Some industry players also brought out the issue of a need for time to determine whether a “Suspected data breach” is actually a “Data breach”, whether a “Data breach” is not exactly a data breach but only a “Denial of Service attack” etc and argued that industry should not be forced to report a data breach before it is confirmed.

However the industry agrees that most data breaches need to be confirmed with an audit  and many times the recognition of data breach itself takes months and after the recognition, the completion of the internal audit takes several more months. If therefore the industry demand in this respect is to be accepted, then data breach will never become public for more than an year.

Industry is however not averse to sharing some potential breach information with an industry organisation because they know that the industry organziation can be manipulated and hide the information of the data breach. For example, many wannacry attacks on ATMs of Banks were never reported by Banks and public never came to know of them. Even a major cyber attack on a Bank after the Swift system hacking in Bangladesh, was pushed under the carpet. Given an option even the UIDAI would like not to publicise the data breach reports on UIDAI because it hurts the reputation of the system.

The strong opposition to data breach notification to the data subjects itself indicates that it is a very effective deterrent that industry would not ignore. Hence it is absolutely essential that this data breach notification must be incorporated in the law as a mandate. The time limit in other international regulations is around 30 to 60 days and it would be necessary to make a provision for “Public Notification”  before 30 days.

In case there is difficulty in confirming the data breach because of the need for an audit etc.,  the notice can say that the investigation is under progress and the notice is a “Provisional Notice”.

Some persons also raised the issue of “Cost of Data breach notification” to the data subjects. The notification can be made

a) Through advertisement

b) Through notice in the website of the Data Controller

c) Through a notification in the Data Protection Authority website

c) Through e-mail

In order to further reduce the cost of “Advertisement”, a suggestion was made that  to the effect that Data Protection Authority can create a broadcast platform.  A mention can however be made that such services are already available at www.cyber-notice.com along with Section 65B certification. Industry is yet to recognize the potential of the service and perhaps a need for mandatory data breach notification would make the industry realize the need for such services. 

(Will be continued)

Naavi

Links to all the three parts of this report of the consultation are available here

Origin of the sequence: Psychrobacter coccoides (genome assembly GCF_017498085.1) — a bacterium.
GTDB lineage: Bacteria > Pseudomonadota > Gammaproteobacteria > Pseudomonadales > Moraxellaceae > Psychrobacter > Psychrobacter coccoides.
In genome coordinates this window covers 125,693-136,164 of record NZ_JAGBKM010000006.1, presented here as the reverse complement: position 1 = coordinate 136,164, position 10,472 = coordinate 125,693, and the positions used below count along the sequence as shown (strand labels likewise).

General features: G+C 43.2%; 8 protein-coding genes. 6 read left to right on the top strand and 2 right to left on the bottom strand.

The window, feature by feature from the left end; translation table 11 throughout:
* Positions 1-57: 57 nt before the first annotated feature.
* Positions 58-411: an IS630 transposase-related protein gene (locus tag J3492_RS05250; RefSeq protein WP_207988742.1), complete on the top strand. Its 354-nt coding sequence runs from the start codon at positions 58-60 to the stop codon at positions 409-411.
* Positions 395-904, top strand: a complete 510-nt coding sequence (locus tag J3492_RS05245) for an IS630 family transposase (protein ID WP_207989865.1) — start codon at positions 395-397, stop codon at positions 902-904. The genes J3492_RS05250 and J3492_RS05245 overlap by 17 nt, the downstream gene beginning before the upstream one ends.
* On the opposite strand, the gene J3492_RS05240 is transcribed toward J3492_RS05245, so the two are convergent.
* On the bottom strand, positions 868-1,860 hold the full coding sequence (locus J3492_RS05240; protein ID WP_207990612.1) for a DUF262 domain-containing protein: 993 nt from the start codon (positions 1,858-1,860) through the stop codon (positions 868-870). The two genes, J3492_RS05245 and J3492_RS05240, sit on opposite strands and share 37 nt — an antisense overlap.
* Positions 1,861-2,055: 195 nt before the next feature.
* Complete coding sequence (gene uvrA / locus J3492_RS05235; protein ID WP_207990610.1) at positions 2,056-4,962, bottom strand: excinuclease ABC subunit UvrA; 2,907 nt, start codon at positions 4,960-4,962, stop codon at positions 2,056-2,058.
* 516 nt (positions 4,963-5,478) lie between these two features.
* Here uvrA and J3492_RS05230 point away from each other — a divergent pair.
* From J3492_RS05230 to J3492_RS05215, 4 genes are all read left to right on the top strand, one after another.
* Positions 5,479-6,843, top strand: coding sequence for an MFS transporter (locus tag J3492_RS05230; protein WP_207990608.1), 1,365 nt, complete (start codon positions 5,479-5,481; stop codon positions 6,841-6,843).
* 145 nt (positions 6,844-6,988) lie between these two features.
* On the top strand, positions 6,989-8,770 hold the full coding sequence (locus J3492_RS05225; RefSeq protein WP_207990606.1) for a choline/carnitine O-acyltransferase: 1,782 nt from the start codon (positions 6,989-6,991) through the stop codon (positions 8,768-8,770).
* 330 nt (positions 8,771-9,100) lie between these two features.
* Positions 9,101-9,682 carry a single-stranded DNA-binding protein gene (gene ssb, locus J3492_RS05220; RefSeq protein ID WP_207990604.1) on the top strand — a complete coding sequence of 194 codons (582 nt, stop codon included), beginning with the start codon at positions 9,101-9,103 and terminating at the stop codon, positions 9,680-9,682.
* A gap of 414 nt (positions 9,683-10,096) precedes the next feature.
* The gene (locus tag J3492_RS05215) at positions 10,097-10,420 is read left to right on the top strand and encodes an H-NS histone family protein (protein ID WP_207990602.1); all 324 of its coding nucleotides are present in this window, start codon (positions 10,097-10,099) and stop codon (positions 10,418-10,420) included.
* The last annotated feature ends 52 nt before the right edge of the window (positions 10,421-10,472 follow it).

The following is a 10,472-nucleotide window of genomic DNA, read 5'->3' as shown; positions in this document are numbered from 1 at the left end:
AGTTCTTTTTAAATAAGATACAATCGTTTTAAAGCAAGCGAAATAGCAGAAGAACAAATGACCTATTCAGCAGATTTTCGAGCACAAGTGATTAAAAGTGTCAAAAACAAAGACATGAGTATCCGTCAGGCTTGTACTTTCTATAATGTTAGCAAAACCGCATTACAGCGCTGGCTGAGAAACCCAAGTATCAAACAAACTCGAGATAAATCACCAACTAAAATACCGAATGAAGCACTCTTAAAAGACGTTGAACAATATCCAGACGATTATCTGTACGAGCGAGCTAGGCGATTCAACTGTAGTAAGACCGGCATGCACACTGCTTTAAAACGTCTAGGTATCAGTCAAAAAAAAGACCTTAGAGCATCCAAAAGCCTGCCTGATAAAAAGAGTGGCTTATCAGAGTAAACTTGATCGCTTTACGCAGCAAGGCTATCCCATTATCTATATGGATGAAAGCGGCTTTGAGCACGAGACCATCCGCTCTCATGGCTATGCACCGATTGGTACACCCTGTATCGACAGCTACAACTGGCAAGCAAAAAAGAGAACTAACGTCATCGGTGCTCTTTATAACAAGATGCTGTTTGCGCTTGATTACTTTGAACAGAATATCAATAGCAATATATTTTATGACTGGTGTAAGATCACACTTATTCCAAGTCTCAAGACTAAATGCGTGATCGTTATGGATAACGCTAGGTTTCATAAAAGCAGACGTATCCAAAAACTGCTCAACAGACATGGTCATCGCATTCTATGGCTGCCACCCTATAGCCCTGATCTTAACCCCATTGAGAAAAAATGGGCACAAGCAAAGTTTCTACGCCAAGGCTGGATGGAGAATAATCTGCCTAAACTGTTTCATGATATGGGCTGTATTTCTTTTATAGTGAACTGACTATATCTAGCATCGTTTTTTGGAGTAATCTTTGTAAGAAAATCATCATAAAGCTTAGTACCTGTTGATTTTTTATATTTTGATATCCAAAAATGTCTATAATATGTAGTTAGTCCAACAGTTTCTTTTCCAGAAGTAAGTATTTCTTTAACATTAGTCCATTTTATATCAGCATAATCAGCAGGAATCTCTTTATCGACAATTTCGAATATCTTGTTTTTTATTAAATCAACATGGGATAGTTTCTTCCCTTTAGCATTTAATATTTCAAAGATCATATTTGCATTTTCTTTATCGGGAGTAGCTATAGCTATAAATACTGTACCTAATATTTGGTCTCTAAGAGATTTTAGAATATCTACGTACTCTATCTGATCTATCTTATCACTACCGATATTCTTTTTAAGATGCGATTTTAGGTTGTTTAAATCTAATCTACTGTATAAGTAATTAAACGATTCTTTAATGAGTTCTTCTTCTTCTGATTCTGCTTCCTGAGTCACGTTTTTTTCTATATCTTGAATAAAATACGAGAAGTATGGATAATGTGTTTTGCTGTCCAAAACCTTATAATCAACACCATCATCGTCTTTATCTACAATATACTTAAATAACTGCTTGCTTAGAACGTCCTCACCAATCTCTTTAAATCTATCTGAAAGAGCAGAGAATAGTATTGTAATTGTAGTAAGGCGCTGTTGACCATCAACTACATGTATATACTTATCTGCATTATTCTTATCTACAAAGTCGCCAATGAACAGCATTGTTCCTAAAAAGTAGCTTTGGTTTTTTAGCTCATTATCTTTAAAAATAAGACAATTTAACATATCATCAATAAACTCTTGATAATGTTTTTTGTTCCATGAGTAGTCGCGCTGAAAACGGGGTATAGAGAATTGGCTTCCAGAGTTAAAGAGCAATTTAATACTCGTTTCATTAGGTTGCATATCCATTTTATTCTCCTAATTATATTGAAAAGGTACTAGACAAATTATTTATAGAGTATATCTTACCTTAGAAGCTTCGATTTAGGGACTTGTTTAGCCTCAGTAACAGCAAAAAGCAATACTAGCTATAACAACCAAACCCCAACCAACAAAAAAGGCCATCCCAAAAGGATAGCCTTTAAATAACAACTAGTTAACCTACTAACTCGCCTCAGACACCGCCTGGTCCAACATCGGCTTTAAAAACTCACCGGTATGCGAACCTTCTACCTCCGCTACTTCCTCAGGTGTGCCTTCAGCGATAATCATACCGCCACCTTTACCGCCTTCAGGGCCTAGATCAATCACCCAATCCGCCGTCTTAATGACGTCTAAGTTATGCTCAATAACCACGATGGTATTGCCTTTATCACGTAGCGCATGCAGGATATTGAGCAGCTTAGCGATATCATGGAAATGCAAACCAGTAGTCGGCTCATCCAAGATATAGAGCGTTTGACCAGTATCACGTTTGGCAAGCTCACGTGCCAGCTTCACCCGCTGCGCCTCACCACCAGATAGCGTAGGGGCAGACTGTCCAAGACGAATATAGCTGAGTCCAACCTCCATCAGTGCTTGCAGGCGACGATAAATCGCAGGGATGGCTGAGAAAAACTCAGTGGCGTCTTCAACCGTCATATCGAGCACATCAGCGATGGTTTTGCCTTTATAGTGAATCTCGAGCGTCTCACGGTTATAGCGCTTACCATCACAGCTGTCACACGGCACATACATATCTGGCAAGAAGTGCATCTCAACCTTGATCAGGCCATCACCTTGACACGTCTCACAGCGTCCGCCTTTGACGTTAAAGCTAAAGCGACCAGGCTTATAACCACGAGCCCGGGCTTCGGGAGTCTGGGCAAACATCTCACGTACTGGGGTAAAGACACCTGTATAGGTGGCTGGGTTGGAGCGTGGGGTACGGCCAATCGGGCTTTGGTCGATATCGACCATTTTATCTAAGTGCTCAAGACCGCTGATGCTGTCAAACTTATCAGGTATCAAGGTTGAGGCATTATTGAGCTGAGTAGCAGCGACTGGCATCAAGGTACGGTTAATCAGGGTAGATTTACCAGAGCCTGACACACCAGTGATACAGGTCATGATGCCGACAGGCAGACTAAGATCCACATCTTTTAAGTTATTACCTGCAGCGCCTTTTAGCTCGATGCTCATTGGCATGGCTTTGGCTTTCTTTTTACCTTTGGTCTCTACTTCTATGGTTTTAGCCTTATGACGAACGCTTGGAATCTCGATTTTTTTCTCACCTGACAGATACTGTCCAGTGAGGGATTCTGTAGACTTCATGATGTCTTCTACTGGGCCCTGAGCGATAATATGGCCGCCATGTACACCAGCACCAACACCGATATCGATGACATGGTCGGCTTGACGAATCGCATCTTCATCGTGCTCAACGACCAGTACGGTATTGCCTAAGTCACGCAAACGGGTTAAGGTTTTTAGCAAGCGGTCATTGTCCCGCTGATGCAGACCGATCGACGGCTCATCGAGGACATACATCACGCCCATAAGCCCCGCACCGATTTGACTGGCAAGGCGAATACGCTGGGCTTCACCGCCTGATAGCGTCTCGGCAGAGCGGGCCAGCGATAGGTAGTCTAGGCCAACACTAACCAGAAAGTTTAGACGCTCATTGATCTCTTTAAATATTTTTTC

Part I

 Part II

Part III

During the discussion on the Data Protection white paper in Bangalore on 13th instant by three members of the Expert Committee led by the Chairman Justice B.N.Srikrishna, several interesting issues came up for discussion. While it is difficult to recall all the points discussed, I am trying to capture some of the interesting points raised along with my comments here.

The comments made here are not that of the expert committee members and should not be construed as views either accepted or rejected by the committee at this point of time. Justice Srikrishna was however a great listener and tried to probe the persons raising questions to understand the issue as much as possible. The ministry representatives have made suitable notes and they are likely to be discussed by the committee later and taken into account before a bill is recommended.

  1. One of the suggestions made was that the law should be people oriented and principle based.

Comment: In India, we still does not have a law on Privacy protection. Except for the fact that we know Supreme Court considers Privacy as a fundamental right of a person under Article 21 of our constitution under “Right to life and personal liberty”, we donot have a definition of what is “Privacy”.

The first question that the Indian Data Protection Act (IDPA) has to address therefore is whether we have one section in which we define what is Privacy. i.e. Do we incorporate a clause in the definitions, stating “Privacy means…..”.

The problem however is that the nine member bench of the Supreme Court itself did not take up the responsibility of defining what is “Privacy” and some of the judges in their respective individual orders (not forming part of the final signed collective operative order under the judgement of 24th August 2017 which we refer to today as the Puttawamy Privacy judgement) made different comments stating different aspects of our life as elements of “Privacy”.

This law therefore cannot take upon itself the responsibility of defining what is “Privacy”.

Currently, Information Technology Act 2000 (ITA 2000) has a definition of “Personal Information” and “Sensitive Personal Information” and has prescriptions of how it has to be protected by Body corporates,(under Section 43A) , how it has to be collected and protected by intermediaries (Section 79 of ITA 2000), what compensation may be available for wrongful loss arising therefrom (Section 43,66, 72A), how long the data has to be preserved (Section 67C), how the data can be intercepted and collected by Government agencies for national security reasons (Sections 69,79A, ,70B) etc,. All these are essential ingredients of a Data Protection Act in respect of “Data in electronic form”.